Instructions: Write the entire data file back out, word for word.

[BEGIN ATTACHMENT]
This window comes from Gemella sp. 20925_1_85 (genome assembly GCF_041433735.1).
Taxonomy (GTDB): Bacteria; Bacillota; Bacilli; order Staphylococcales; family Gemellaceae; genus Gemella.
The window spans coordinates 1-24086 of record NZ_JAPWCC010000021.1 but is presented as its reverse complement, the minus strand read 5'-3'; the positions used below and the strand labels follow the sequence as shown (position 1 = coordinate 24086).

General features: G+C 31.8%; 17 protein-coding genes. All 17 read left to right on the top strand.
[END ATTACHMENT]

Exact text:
This window comes from Gemella sp. 20925_1_85 (genome assembly GCF_041433735.1).
Taxonomy (GTDB): Bacteria; Bacillota; Bacilli; order Staphylococcales; family Gemellaceae; genus Gemella.
The window spans coordinates 1-24086 of record NZ_JAPWCC010000021.1 but is presented as its reverse complement, the minus strand read 5'-3'; the positions used below and the strand labels follow the sequence as shown (position 1 = coordinate 24086).

General features: G+C 31.8%; 17 protein-coding genes. All 17 read left to right on the top strand.